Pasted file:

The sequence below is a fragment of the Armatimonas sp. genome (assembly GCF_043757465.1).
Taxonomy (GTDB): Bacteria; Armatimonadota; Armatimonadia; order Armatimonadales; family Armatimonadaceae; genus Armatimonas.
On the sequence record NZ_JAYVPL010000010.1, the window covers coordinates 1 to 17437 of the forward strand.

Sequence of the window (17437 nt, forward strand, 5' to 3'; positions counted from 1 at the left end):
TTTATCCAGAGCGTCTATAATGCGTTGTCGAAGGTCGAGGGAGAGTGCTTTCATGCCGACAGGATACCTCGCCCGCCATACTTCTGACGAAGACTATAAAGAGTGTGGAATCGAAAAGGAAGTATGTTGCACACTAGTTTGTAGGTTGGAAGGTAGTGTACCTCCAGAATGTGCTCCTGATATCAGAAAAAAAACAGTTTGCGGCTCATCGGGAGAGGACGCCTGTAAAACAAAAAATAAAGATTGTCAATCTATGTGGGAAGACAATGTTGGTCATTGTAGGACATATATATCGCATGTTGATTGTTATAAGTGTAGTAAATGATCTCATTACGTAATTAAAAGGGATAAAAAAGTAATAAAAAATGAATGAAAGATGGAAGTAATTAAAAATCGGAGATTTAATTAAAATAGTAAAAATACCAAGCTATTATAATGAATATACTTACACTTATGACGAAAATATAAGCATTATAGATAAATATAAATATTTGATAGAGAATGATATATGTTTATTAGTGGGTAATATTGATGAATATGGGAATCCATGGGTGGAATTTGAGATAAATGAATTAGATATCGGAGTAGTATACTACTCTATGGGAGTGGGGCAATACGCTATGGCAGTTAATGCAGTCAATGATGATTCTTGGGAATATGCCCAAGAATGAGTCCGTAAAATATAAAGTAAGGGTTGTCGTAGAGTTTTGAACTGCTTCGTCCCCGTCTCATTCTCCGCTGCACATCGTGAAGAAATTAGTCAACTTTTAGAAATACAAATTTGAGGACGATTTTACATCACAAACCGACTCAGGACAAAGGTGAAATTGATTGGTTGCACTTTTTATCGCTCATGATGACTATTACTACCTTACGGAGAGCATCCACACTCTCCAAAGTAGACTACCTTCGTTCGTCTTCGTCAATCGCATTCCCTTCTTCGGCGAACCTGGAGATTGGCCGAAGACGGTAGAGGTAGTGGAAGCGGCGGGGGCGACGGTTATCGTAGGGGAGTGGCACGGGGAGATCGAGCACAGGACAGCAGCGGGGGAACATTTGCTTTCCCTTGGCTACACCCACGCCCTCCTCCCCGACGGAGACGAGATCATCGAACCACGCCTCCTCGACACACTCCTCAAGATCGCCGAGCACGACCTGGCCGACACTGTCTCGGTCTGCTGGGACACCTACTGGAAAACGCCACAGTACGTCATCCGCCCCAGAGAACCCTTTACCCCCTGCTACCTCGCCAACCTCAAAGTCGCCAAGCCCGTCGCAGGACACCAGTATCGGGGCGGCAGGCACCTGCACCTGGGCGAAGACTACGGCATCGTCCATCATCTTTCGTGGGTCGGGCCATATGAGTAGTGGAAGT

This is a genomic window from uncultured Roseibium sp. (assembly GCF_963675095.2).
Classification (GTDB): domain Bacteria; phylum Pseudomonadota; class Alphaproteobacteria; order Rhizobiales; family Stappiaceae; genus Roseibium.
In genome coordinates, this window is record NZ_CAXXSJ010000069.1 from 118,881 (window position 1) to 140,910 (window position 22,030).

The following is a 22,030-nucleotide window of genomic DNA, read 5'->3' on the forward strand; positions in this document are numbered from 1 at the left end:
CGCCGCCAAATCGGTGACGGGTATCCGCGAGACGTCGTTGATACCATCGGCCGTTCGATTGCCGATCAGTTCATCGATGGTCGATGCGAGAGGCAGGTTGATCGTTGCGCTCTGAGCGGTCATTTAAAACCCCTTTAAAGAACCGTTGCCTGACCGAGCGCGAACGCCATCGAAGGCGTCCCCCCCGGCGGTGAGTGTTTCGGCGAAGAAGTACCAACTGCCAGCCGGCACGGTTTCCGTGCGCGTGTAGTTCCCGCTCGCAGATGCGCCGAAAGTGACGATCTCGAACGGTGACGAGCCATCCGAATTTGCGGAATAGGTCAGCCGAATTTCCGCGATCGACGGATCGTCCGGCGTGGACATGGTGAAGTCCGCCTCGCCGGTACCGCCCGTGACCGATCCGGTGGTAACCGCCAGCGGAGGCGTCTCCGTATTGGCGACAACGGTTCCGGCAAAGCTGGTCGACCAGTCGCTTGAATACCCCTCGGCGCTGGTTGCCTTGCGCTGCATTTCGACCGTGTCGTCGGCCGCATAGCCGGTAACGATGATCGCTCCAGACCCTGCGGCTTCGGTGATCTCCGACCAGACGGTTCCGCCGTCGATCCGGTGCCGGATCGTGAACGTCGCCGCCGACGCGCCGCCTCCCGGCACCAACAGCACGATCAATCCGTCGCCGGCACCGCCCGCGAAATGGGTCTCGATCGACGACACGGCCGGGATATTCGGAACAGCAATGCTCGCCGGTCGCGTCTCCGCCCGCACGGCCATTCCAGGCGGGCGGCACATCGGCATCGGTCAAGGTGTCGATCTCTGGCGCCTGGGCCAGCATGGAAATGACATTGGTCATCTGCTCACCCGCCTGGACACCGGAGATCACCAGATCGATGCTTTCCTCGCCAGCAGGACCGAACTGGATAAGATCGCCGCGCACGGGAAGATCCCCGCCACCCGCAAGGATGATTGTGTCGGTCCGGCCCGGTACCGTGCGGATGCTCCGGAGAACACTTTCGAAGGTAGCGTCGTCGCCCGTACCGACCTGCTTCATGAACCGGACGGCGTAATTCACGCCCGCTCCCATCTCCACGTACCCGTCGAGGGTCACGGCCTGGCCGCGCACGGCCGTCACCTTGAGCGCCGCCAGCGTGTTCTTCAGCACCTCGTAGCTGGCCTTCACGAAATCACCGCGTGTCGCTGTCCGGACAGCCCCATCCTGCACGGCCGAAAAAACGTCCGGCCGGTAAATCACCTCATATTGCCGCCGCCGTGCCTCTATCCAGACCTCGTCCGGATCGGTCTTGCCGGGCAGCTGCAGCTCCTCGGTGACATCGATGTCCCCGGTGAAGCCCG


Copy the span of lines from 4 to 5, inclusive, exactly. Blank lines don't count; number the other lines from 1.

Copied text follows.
Sequence of the window (17437 nt, forward strand, 5' to 3'; positions counted from 1 at the left end):
TTTATCCAGAGCGTCTATAATGCGTTGTCGAAGGTCGAGGGAGAGTGCTTTCATGCCGACAGGATACCTCGCCCGCCATACTTCTGACGAAGACTATAAAGAGTGTGGAATCGAAAAGGAAGTATGTTGCACACTAGTTTGTAGGTTGGAAGGTAGTGTACCTCCAGAATGTGCTCCTGATATCAGAAAAAAAACAGTTTGCGGCTCATCGGGAGAGGACGCCTGTAAAACAAAAAATAAAGATTGTCAATCTATGTGGGAAGACAATGTTGGTCATTGTAGGACATATATATCGCATGTTGATTGTTATAAGTGTAGTAAATGATCTCATTACGTAATTAAAAGGGATAAAAAAGTAATAAAAAATGAATGAAAGATGGAAGTAATTAAAAATCGGAGATTTAATTAAAATAGTAAAAATACCAAGCTATTATAATGAATATACTTACACTTATGACGAAAATATAAGCATTATAGATAAATATAAATATTTGATAGAGAATGATATATGTTTATTAGTGGGTAATATTGATGAATATGGGAATCCATGGGTGGAATTTGAGATAAATGAATTAGATATCGGAGTAGTATACTACTCTATGGGAGTGGGGCAATACGCTATGGCAGTTAATGCAGTCAATGATGATTCTTGGGAATATGCCCAAGAATGAGTCCGTAAAATATAAAGTAAGGGTTGTCGTAGAGTTTTGAACTGCTTCGTCCCCGTCTCATTCTCCGCTGCACATCGTGAAGAAATTAGTCAACTTTTAGAAATACAAATTTGAGGACGATTTTACATCACAAACCGACTCAGGACAAAGGTGAAATTGATTGGTTGCACTTTTTATCGCTCATGATGACTATTACTACCTTACGGAGAGCATCCACACTCTCCAAAGTAGACTACCTTCGTTCGTCTTCGTCAATCGCATTCCCTTCTTCGGCGAACCTGGAGATTGGCCGAAGACGGTAGAGGTAGTGGAAGCGGCGGGGGCGACGGTTATCGTAGGGGAGTGGCACGGGGAGATCGAGCACAGGACAGCAGCGGGGGAACATTTGCTTTCCCTTGGCTACACCCACGCCCTCCTCCCCGACGGAGACGAGATCATCGAACCACGCCTCCTCGACACACTCCTCAAGATCGCCGAGCACGACCTGGCCGACACTGTCTCGGTCTGCTGGGACACCTACTGGAAAACGCCACAGTACGTCATCCGCCCCAGAGAACCCTTTACCCCCTGCTACCTCGCCAACCTCAAAGTCGCCAAGCCCGTCGCAGGACACCAGTATCGGGGCGGCAGGCACCTGCACCTGGGCGAAGACTACGGCATCGTCCATCATCTTTCGTGGGTCGGGCCATATGAGTAGTGGAAGT